Crate Digging: Presidents of Jazz

Remember record stores? Remember the thrill of turning your friends on to new music by swapping vinyl and CDs? Yeah, we do too. That’s why we’re rebooting that tradition for the digital age with our “Crate Digging” video series, in which we’ll search through crates of our memories to bring you a handful of album recommendations on a given theme. It’s social media in the truest sense of the term: no algorithms, no computer-generated playlist. Just jazz fans sharing records with other jazz fans.

You can watch a full-length discussion of the albums via the video player below. Write-ups of individual albums and sample tracks follow. Welcome to the party. This week, we take a queue from the recent inauguration day to bring you a list of albums by some of our favorite presidents of jazz!

The Lester Young-Teddy Wilson Quartet, Pres and Teddy (Verve, 1959)

This list would not be complete without the inclusion of an album by the Pres (or Prez) himself, saxophonist Lester Young, celebrated for his unmatched and influential lyrical and relaxed style. He is positively vibrant on this fabled quartet session (among the best Norman Grantz ever produced) co-led with pianist Teddy Wilson, a legend in his own right. Some have argued that Young’s playing only got better with age and in the ’50s had acquired greater emotional depth. Unfortunately, while recorded in 1956, this album would see the light of day three years later, the same year of Young’s untimely death at 49 years old. – Matt Micucci

Lester Young, Lester Young in Washington D.C., 1956, Vol. 4 (Fantasy Records, 1998)

Lester Young in Washington, D.C. Does it get any more “presidential” than that? This album came from a live session recorded by Pres and his quartet at Olivia Davis’ Patio Lounge in 1956, just short of three years before his death in 1959. And while some Lester aficionados turn their backs on Pres’ later years, this live recording makes the case that he was very much on top of his game, weaving deliciously curlicued lines through jazz standards like “I Cover the Waterfront,” “Pennies from Heaven” and “Almost Like Being In Love.” His solo on “D.B. Blues” is as smooth and supple as anything you’ve ever heard from Young.  -Brian Zimmerman

Dinah Washington, Unforgettable (Mercury, 1961)

The inclusion of an album by the uncompromising Dinah Washington on this list is partly in reference to the name shared with the first president of the United States. However, it also symbolically represents the hope to see more women in power everywhere in the near future. While not her most ambitious of full-length releases, 1961’s strings-laden Unforgettable (later released as a more expansive compilation LP) showcases all her love of melody. She breathes new life into well-worn standards through her spectacular voice control and interpretive skill, particularly on such tracks as the opening “This Bitter Earth” and the title song. – Matt Micucci

Lester Young and Billie Holiday, “Fine and Mellow” from The Sound of Jazz, 1957

This isn’t an album, per se, but it is one of the defining moments in “Pres”-idential history. The footage comes from the 1957 CBS television special curated by jazz critics Nat Hentoff and Whitney Balliet and produced by “Camera Three” creator Robert Herridge. The program featured a variety of performances by prominent jazz artists, but most striking was a rare reuniting of Lester Young and Billie Holiday. The once inseparable pair had grown distant in recent years, and so their appearance together for a small-group take on “Fine and Mellow” was a momentous occasion. Lester, by that time, had become frail in his old age, but by the time his solo rolled around, things took a magical turn. I’ll let Hentoff sum it up: Lester got up, and he played the purest blues I have ever heard, and [he and Holiday] were looking at each other, their eyes were sort of interlocked, and she was sort of nodding and half–smiling. It was as if they were both remembering what had been—whatever that was. And in the control room we were all crying. When the show was over, they went their separate ways. If that’s not magic, I don’t know what is. -Brian Zimmerman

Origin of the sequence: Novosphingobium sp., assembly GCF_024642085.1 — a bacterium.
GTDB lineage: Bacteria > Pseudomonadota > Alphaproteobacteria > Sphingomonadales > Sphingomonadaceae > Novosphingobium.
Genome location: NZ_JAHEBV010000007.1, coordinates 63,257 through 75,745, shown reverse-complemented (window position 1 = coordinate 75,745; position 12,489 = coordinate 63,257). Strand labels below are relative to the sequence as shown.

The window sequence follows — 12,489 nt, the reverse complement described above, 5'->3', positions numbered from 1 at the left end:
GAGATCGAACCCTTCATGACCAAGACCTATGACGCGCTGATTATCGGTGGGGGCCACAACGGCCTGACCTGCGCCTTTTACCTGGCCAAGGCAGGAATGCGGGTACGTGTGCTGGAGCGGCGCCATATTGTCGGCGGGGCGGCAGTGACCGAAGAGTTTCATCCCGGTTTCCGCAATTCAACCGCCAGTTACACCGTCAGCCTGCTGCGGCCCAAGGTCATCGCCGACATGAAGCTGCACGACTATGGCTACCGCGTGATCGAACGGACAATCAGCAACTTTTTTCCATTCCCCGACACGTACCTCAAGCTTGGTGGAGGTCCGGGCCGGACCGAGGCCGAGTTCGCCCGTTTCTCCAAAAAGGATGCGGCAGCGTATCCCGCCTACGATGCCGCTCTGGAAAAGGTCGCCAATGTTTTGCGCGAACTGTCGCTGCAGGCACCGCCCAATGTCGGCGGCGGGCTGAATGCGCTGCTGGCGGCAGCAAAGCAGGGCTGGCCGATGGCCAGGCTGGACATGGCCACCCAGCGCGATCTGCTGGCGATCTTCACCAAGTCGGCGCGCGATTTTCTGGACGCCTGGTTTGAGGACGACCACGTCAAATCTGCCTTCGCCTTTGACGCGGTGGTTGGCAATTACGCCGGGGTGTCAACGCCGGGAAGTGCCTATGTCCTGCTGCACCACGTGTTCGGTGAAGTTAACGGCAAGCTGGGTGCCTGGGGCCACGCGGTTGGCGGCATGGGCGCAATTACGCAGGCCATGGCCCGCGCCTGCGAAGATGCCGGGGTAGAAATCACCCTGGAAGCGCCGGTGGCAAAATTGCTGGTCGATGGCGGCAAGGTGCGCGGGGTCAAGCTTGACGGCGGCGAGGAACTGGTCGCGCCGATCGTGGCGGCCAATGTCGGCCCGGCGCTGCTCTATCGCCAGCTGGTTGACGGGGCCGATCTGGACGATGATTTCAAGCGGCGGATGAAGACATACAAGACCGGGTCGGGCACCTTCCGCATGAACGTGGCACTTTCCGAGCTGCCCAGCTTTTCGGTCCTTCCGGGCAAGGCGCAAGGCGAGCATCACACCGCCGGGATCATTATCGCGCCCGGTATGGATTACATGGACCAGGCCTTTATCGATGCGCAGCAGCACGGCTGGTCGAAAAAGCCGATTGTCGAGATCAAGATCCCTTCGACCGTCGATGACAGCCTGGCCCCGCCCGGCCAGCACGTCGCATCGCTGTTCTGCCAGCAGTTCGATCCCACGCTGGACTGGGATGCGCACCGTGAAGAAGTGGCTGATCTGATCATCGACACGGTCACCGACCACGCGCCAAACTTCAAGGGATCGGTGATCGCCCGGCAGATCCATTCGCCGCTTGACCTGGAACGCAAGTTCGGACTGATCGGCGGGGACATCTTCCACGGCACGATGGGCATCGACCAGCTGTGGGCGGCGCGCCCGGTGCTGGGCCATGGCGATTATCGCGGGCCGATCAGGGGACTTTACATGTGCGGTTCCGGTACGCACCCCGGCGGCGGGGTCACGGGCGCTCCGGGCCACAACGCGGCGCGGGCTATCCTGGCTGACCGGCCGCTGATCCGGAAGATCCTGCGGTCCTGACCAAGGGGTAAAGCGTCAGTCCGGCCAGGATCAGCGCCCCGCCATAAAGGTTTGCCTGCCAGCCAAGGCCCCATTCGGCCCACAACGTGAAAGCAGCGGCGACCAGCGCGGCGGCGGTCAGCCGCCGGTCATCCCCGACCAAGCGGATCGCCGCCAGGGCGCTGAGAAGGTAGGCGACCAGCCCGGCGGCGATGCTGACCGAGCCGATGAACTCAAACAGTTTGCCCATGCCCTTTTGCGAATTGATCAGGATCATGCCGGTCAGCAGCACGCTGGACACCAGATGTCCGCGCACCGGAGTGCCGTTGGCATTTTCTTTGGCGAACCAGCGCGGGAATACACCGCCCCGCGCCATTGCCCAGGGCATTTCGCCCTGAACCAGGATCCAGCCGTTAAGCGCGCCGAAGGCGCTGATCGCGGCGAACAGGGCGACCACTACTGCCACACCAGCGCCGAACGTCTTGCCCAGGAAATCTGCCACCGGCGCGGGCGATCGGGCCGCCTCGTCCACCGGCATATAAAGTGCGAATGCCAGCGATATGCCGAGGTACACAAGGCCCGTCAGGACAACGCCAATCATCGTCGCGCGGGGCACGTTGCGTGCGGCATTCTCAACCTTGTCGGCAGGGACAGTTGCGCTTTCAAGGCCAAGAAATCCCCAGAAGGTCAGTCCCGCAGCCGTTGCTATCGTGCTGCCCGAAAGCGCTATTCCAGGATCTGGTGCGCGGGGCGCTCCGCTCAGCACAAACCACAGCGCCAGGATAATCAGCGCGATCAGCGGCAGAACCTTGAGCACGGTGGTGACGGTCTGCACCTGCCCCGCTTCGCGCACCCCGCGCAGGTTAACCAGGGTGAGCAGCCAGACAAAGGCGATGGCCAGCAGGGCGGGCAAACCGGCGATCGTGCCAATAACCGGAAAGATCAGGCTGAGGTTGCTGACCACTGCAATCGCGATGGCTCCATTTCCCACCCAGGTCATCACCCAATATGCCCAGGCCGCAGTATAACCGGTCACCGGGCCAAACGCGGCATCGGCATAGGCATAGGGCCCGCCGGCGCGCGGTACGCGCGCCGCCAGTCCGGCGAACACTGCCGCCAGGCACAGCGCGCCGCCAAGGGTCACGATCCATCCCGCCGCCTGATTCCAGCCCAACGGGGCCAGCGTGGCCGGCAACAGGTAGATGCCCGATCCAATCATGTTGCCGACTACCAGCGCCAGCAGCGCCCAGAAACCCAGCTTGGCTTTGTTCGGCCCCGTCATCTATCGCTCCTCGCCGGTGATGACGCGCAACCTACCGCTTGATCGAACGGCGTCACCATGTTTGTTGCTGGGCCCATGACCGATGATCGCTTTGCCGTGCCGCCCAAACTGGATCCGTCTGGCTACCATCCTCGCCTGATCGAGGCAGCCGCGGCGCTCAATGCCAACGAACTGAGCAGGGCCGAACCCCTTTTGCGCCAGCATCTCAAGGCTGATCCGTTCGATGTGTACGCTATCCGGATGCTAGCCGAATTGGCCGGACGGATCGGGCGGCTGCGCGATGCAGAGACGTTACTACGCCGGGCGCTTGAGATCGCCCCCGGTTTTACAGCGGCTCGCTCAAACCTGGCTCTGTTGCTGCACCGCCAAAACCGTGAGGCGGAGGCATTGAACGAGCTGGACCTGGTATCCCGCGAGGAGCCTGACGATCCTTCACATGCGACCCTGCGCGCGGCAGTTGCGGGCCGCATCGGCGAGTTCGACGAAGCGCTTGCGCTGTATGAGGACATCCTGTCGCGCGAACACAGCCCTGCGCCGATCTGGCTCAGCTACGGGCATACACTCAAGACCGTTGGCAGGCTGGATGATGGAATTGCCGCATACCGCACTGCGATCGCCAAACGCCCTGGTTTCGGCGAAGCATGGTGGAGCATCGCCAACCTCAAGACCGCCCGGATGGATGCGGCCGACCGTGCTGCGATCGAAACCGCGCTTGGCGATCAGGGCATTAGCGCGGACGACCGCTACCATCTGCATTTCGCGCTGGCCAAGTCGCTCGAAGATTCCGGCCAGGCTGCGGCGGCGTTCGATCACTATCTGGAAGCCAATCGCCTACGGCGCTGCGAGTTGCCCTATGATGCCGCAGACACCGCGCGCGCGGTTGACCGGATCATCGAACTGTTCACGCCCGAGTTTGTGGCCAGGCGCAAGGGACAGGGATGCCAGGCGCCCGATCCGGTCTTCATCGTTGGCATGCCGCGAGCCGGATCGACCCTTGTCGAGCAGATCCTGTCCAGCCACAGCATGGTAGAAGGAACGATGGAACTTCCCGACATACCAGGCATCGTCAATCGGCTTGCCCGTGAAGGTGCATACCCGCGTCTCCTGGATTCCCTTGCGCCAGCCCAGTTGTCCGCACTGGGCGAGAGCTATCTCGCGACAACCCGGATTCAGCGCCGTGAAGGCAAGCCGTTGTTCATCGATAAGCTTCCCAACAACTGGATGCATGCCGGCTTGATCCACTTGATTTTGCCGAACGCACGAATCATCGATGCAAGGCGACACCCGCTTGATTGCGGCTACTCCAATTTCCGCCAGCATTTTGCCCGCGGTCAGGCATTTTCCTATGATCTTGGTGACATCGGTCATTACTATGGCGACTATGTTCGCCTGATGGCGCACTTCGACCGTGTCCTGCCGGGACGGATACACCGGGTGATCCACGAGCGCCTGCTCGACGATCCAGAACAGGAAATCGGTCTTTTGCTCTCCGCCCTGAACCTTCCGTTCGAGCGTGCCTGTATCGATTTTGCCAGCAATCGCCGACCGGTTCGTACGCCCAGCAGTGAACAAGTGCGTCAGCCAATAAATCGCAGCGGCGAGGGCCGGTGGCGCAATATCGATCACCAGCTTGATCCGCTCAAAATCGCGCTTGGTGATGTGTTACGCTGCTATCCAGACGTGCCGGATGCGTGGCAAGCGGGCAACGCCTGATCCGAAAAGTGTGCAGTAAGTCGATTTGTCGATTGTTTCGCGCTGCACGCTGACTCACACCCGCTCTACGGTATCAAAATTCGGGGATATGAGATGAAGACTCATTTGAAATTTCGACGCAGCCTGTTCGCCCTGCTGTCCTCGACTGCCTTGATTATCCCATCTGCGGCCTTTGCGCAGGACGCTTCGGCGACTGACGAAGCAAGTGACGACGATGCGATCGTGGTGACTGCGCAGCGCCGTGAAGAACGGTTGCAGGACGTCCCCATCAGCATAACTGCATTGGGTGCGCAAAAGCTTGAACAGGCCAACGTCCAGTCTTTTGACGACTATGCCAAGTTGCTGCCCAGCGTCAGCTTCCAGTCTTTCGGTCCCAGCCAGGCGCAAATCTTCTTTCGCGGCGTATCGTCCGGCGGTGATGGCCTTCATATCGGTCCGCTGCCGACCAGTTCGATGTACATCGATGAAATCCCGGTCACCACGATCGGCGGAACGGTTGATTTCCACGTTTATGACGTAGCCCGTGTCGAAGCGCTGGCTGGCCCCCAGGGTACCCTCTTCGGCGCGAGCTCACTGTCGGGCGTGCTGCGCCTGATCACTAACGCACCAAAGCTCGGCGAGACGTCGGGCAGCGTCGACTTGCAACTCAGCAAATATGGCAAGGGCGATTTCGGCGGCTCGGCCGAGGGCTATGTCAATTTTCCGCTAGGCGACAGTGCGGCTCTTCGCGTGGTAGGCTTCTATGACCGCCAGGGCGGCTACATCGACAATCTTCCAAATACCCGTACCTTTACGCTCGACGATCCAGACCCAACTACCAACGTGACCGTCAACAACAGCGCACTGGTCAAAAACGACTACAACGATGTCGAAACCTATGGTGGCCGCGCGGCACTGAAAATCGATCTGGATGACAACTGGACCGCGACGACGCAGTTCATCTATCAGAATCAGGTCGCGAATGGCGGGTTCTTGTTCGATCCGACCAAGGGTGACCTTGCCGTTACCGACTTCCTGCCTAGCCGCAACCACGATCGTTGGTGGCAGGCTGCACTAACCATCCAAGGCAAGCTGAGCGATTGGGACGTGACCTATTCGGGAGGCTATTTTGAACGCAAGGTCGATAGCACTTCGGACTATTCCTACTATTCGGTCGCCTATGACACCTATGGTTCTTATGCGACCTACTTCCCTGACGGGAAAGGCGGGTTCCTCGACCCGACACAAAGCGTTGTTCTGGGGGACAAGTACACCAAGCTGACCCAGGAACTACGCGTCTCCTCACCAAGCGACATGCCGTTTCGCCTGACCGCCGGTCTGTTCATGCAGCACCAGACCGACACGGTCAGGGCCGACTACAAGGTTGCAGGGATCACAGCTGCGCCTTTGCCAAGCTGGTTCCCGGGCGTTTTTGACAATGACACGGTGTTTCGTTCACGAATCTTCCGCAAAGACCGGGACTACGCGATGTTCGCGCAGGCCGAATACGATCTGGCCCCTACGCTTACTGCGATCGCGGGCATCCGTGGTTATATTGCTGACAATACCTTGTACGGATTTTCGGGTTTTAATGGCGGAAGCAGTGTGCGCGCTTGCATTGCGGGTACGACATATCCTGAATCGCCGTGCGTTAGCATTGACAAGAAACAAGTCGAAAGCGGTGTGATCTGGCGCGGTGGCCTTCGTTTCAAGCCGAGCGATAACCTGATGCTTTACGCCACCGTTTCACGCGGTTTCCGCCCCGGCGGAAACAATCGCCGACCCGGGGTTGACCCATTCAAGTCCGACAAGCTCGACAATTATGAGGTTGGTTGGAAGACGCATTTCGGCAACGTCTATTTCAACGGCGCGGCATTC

Dizzy Gillespie, Dizzy for President (Knitting Factory, 1997)

Trailblazing trumpeter Dizzy Gillespie wasn’t only a major innovator of the jazz idiom but also a renowned prankster. One of his most famous pranks actually gained momentum and became a politically significant statement, as he staged a presidential run to garner support and raise money for the Congress of Racial Equality, which culminated in a legendary performance at the 1963 Monterey Jazz Festival, the recording of which was finally released in 1997 as Dizzy for President. One of the numbers, “Salt Peanuts,” was reworked as “Vote Dizzy” and became the official song for the presidential campaign which, in retrospect, might not have been such a bad idea after all. – Matt Micucci

Wayne Horvitz, The President (Periplum, 1987)

Wayne Horvitz, a pianist and composer with a literary bent, formed the group The President in 1985. Its original lineup featured Bobby Previte, Dave Sewelson, Kevin Cosgrove and Joe Gallant, but was later filled out with the inclusion of Stew Cutler on guitar, Doug Wieselman on sax and Dave Hofstra on bass. (Even further down the line, the group opened rank to include guitarists Bill Frisell and Elliott Sharp.) The President was a staple of the late ’80s New York City art-rock scene, playing alongside similarly un-categorizable ensembles with jazz foundations like The Minutemen. For their eponymous 1987 debut, the band draws inspiration from a variety of sources, from gospel music and Indian raga to Charlie Parker and Minimalist classical. -Brian Zimmerman

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